In a way, cats are easier to isolate than dogs. Let them stay in their favourite room of the house with fresh food and water in clean bowls. Put a clean litter pan in one corner, and check on them often.

*Cats can spread COVID to other cats through shedding. If there are other cats in the house, this is when it is essential to isolate them.
COVID Symptoms in CatsTreatment
Cough

Fever

Lethargy

Difficulty breathing

Sneezing

Runny nose and eyes

Vomiting

Rest

Hydration

Healthy nutrition

Steam therapy

Isolation

Tips to Avoid COVID-19 in Pets

Prevention for Covid in Pets
To be clear, pets don’t give humans COVID; humans give pets COVID
. So to avoid any possibility, here are some tips for COVID prevention in animals.

  1. Stranger danger!
  2. Social distance
  3. Avoid places with a lot of people
  4. Don’t freak out if an animal tests positive

Stranger danger!

Okay, so maybe not in the apparent sense of the word, but there are some weirdos out there. However, when it comes to COVID, don’t be afraid to tell friendly dog lovers to keep their grubby hands-off. Crossing the street could also be a less confrontational avoidance tactic.

Social Distance

The same rules that apply to humans may be applied to animals when it comes to CoVID-19. Keep them six feet away from folks that aren’t familiar or vaccinated.

Avoid Crowds

Oh, those were the days when a pet dog went to the corner cafe while their human enjoyed a latte. Back when petting dogs was the best thing to do at the local bar. Well, sorry to say those days are over.

Who doesn’t want to pet all of the dogs?! So unless a dog mom or dad wants to continuously tell people not to touch their pet, stay out of those situations.

Don’t Freak Out If Your Pet Tests Positive

Listen, obviously, someone had COVID and then snuggled or petted the animal. Don’t blame them. If a pet has COVID, it was no fault of their own. Most times, symptoms are mild, and with a bit of guidance from your vet and maybe some home remedies, everything will be fine.

What If Your Pet Tests Positive For SARS-CoV-2, The Virus That Causes COVID-19?

Sars and CoV-2 in Pets

  1. Keep calm
  2. Consult with a veterinarian
  3. Isolate the animal
  4. Do not bathe pets in anything weird to disinfect!

Keep Calm

A handful of animals worldwide have tested positive for COVID, and most of them are asymptomatic. Compared to the 170 million humans that have contracted COVID worldwide, it is pretty amazing that more pets haven’t tested positive.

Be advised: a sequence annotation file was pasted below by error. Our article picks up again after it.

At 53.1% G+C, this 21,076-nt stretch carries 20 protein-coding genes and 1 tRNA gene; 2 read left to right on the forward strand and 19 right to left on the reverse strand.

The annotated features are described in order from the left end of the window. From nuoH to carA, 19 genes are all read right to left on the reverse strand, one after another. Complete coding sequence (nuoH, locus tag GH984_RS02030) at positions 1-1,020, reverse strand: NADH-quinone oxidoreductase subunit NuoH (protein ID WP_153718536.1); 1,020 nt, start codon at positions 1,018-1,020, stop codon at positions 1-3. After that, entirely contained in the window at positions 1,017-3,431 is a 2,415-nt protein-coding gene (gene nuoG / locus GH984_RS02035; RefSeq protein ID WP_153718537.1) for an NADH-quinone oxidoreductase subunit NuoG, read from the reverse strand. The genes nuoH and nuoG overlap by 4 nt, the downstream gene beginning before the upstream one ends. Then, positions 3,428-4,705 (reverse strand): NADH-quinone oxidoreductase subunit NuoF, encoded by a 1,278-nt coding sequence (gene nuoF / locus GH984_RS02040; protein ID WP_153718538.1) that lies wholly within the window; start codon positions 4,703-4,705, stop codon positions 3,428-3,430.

Considering that about 57% of the world’s population own pets, there would be way more cases of pets with COVID by now if it was a real threat.

Consult With A Veterinarian

A pet who tests positive for COVID has presumably already seen the vet, who will probably say things similar to this article. It is always wise to speak with a veterinarian that has known the animal through the years.

Veterinarians may have inclinations into some preexisting conditions that a pet might have or may offer insight into other viruses that could mimic the symptoms of COVID-19. Vets can also provide advice on remedies and treatment for any existing symptoms.

Isolate The Animal

Isolation is an integral part of recovery from any virus. Although dogs don’t shed the COVID-19 after an infection like cats, neither of them shed enough to infect humans. So, the isolation is more for the safety of other animals in the home.

How To Isolate Your Pet

As one would imagine, pets don’t want to be locked in a room alone for hours or days. So, we modify quarantine to be a cozy, safe haven for healing and recovery.

  • Use a spare room or even a corner of the house.
  • Make a comfy spot using freshly washed blankets and bedding.
  • Offer fresh water and food in clean bowls separate from other pets.
  • A humidifier in the room can help immensely with congestion and other COVID symptoms in dogs.
  • Dogs aren’t known for shedding the virus, but cats do for about five days. To prevent infection in other cats, they need to avoid contact for at least five days.

Please note that there is absolutely no evidence that CoVID-19 is transmitted from pets to humans. None. Most cats aren’t great at taking orders, so if they don’t respect the quarantine, it will most likely be fine, no need to fret.

Do not bathe pets in anything weird.

DO NOT disinfect pets with anything weird like peroxide, alcohol, bleach, Mr. Clean, or anything to that effect! Regular dog shampoo or baby shampoo works just fine. Keep it together.

Conclusion

COVID has devastated humans through the past couple of years. However, pet owners do not need to worry themselves into a tizzy about the welfare of their canine or feline BFF.

Awareness is a pet parent’s best tool in the health of their fur baby. So, be cautious and careful, but don’t let the world pass by. There are many pet and parent adventures to be had!